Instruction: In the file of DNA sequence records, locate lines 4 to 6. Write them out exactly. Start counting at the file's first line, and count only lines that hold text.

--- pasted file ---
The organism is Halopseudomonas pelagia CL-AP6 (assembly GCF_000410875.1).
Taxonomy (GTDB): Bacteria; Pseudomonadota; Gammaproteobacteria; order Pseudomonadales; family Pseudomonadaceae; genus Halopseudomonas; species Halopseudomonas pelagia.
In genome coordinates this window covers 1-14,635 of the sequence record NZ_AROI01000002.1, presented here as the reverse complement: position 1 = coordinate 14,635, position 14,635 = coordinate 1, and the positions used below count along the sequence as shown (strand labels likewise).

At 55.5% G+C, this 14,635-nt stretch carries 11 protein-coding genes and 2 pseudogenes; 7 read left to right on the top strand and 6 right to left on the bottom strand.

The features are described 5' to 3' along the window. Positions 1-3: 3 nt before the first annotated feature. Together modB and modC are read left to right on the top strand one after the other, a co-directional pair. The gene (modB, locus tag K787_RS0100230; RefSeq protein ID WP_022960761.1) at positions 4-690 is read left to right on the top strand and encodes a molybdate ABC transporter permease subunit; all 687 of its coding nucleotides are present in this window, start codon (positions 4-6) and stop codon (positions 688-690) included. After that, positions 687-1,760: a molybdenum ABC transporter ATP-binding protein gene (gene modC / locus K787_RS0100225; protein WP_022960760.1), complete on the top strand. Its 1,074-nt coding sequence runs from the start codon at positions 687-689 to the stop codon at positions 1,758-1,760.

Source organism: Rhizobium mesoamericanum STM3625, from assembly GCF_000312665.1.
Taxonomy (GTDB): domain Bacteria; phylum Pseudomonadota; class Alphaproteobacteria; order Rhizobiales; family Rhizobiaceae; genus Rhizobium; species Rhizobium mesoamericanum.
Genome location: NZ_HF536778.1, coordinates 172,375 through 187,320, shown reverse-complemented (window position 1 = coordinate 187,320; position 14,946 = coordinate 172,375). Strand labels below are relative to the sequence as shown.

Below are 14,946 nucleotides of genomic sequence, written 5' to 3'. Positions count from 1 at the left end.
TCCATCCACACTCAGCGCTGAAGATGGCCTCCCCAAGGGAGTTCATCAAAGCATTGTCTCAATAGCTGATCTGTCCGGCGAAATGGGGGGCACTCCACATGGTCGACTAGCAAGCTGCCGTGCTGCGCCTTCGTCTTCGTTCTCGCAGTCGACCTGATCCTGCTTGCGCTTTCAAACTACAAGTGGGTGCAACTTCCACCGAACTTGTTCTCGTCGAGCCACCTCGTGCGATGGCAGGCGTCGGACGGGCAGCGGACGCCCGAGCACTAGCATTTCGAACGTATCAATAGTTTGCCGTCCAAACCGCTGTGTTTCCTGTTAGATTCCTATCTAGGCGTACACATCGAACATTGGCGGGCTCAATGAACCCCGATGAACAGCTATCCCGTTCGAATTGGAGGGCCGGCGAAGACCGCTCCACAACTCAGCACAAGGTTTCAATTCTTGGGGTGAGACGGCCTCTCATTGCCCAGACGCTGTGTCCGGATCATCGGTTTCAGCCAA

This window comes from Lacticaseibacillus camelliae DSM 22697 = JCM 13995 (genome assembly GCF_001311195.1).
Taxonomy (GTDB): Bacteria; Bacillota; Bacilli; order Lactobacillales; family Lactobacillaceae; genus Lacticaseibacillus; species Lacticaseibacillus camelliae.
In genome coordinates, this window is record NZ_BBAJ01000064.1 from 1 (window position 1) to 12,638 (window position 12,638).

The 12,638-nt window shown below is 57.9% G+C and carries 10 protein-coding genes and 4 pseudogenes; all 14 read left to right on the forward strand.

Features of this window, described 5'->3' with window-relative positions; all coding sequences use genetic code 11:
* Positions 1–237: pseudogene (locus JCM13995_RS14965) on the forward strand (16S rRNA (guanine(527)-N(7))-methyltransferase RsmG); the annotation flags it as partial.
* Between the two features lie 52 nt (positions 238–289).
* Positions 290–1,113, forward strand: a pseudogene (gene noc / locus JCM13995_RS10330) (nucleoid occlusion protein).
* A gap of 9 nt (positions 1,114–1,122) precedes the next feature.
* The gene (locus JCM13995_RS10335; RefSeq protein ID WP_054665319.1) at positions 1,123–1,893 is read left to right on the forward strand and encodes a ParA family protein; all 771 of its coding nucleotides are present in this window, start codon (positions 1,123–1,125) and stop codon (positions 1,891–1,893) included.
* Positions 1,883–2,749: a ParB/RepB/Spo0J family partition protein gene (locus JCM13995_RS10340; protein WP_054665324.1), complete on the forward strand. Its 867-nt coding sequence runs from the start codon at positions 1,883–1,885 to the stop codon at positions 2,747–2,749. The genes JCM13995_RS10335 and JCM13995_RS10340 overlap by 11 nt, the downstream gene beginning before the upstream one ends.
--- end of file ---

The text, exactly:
At 55.5% G+C, this 14,635-nt stretch carries 11 protein-coding genes and 2 pseudogenes; 7 read left to right on the top strand and 6 right to left on the bottom strand.

The features are described 5' to 3' along the window. Positions 1-3: 3 nt before the first annotated feature. Together modB and modC are read left to right on the top strand one after the other, a co-directional pair. The gene (modB, locus tag K787_RS0100230; RefSeq protein ID WP_022960761.1) at positions 4-690 is read left to right on the top strand and encodes a molybdate ABC transporter permease subunit; all 687 of its coding nucleotides are present in this window, start codon (positions 4-6) and stop codon (positions 688-690) included. After that, positions 687-1,760: a molybdenum ABC transporter ATP-binding protein gene (gene modC / locus K787_RS0100225; protein WP_022960760.1), complete on the top strand. Its 1,074-nt coding sequence runs from the start codon at positions 687-689 to the stop codon at positions 1,758-1,760.

Source organism: Rhizobium mesoamericanum STM3625, from assembly GCF_000312665.1.